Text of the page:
Make sure to include the CES in your CX analysis. It has become very popular for a reason: the Harvard Business Review found that the CES had the most predictive power in terms of increased spending and repurchasing!
Upsell & Cross-sell Rates
Upselling and cross-selling are effective techniques to increase the average order size of your e-commerce business. This sub-field of customer experience analytics revolves around customer behavior, while the previous one was about user opinions.
There is a common misbelief that these terms are interchangeable.
To recall: Upselling in e-commerce occurs when a similar but more expensive product is recommended, on the basis that it will provide the customer better value. Cross-selling involves recommending smaller purchases that complement the main purchase, for example, recommending accessories for a new camera.
Tracking conversion rates for these strategies can be complex and ambiguous. In fact, 50% of businesses don’t know the conversion rate of their cross-selling and upselling efforts.
It can take up a lot of dedicated resources to track this metric in detail (conversion by page, conversion by product recommended, etc.) and you may not even have a large enough sample size to compile meaningful information.
However, your company should at least track the overall conversion rate of all cross-selling and upselling efforts. Tracking and improving this conversion rate can help your company get ahead of the curve.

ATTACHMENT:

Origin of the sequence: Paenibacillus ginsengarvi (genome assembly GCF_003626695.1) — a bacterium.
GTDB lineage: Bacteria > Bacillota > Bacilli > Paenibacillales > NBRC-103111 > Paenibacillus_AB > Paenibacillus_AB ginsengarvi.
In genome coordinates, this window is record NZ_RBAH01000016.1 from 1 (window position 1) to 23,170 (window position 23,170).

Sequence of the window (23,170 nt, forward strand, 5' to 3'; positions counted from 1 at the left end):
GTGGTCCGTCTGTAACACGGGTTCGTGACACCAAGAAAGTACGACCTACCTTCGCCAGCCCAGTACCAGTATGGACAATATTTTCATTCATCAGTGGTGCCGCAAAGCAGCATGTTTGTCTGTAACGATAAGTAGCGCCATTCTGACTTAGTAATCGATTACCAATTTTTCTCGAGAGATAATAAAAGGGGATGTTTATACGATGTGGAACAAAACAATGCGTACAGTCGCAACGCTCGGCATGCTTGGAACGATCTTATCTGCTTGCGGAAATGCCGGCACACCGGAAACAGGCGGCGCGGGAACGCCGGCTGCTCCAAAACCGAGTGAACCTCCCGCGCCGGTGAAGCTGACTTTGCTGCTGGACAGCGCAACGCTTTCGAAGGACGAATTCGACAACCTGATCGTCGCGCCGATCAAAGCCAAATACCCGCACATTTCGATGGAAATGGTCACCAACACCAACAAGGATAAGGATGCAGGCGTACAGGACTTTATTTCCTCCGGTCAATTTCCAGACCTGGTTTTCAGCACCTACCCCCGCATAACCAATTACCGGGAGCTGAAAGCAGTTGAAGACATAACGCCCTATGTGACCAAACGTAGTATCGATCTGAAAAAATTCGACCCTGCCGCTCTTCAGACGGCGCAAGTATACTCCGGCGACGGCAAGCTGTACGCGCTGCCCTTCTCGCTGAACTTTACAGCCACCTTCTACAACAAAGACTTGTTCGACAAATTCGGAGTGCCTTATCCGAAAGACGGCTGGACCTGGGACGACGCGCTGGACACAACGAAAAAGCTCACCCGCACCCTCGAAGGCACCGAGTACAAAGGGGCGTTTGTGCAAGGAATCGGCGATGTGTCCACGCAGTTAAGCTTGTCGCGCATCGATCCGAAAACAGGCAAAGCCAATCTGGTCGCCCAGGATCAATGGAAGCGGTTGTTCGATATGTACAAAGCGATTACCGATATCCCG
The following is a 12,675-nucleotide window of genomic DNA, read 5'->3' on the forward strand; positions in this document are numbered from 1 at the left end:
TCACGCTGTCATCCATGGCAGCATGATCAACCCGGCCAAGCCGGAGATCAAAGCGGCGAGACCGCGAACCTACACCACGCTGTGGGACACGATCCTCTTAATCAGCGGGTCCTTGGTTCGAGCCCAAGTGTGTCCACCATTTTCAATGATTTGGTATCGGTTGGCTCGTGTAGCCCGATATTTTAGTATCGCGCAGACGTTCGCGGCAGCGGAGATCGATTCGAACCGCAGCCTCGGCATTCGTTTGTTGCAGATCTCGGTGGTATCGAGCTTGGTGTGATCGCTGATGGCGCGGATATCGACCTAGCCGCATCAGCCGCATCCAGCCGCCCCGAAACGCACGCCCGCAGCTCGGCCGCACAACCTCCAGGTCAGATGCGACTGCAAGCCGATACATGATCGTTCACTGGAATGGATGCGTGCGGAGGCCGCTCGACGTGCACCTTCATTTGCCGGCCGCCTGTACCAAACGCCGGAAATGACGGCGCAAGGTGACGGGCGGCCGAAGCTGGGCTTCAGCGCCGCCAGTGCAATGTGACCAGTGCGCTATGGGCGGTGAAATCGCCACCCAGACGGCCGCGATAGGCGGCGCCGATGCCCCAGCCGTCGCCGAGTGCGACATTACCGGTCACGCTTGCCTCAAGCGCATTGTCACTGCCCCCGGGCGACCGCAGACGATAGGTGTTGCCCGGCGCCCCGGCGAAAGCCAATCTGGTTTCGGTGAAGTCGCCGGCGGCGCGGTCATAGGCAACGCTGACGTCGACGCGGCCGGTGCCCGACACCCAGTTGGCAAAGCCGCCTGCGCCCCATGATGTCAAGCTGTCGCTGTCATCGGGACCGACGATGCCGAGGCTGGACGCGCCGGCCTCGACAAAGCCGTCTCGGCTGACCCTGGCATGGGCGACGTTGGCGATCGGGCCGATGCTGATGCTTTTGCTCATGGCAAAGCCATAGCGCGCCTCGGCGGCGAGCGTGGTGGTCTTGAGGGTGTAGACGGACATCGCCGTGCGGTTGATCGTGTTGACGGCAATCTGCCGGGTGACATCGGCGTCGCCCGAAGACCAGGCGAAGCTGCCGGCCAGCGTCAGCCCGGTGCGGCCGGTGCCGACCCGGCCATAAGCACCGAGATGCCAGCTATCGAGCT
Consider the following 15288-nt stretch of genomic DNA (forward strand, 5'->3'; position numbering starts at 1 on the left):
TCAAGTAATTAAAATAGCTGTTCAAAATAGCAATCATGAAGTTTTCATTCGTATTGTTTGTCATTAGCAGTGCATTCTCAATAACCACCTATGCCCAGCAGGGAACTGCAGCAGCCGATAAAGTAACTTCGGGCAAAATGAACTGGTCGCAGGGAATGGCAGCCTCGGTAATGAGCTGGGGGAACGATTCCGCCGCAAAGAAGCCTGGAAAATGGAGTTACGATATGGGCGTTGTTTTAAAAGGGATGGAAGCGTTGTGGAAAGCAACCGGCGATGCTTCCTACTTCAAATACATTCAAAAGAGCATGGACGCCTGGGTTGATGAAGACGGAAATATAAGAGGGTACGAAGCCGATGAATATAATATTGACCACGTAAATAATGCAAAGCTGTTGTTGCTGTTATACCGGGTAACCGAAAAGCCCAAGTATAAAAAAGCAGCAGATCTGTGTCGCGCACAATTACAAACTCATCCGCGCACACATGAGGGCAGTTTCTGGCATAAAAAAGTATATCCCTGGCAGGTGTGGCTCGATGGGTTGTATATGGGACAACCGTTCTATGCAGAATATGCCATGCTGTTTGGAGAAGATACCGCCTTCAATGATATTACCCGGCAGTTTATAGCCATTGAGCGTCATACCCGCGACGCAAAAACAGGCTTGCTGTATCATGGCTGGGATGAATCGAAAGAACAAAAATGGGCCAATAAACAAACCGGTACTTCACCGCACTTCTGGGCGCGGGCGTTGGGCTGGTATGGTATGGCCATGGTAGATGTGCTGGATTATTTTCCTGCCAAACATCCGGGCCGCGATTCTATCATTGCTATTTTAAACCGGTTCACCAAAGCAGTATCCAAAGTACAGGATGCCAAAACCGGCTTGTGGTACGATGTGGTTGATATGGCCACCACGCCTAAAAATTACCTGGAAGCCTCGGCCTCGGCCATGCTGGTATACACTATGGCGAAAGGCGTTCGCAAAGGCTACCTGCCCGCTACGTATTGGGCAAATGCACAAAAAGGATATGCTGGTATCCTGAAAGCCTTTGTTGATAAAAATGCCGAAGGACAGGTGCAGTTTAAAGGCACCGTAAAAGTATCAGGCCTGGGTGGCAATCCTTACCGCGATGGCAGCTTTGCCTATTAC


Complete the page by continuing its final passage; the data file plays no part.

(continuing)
The final metric to track is the Churn Rate. The broad definition of churn rate is this: the percentage of customers who stop using your product or service in a given time period. Say your company has 100,000 subscribers and loses 5,000 in a month; the monthly churn rate would be 5%.
Be aware that churn is sector-specific both in its definition and in its average values. For example, based on these statistics: a 10% churn rate would be stellar for a retail bank, but alarmingly high for a telecom company!
Churn rate should be monitored over time and minimized. For further reading on reducing churn rate, you can check out our in-depth article that is summarized below:
- Stop selling to the wrong customers – create your buyer persona.
- Find out what the churn reason is.
- Try to spot any red flags.
- Offer great customer support!
- Create an exceptional customer onboarding process.
- Ask for feedback regularly and react to it.
These metrics should be tracked over time to monitor your company’s CX improvements. It is important to remember that you should adapt your CX transformation strategy based off the trends and improvements you are seeing – don’t partake in ineffective “set and forget” strategies.
Survicate makes it easy to get customer feedback for your customer experience analysis.
Our survey template library is a great starting point to reach out to your audience. This, in time, will allow you to calculate and track changes in NPS, CSAT, CES, and more!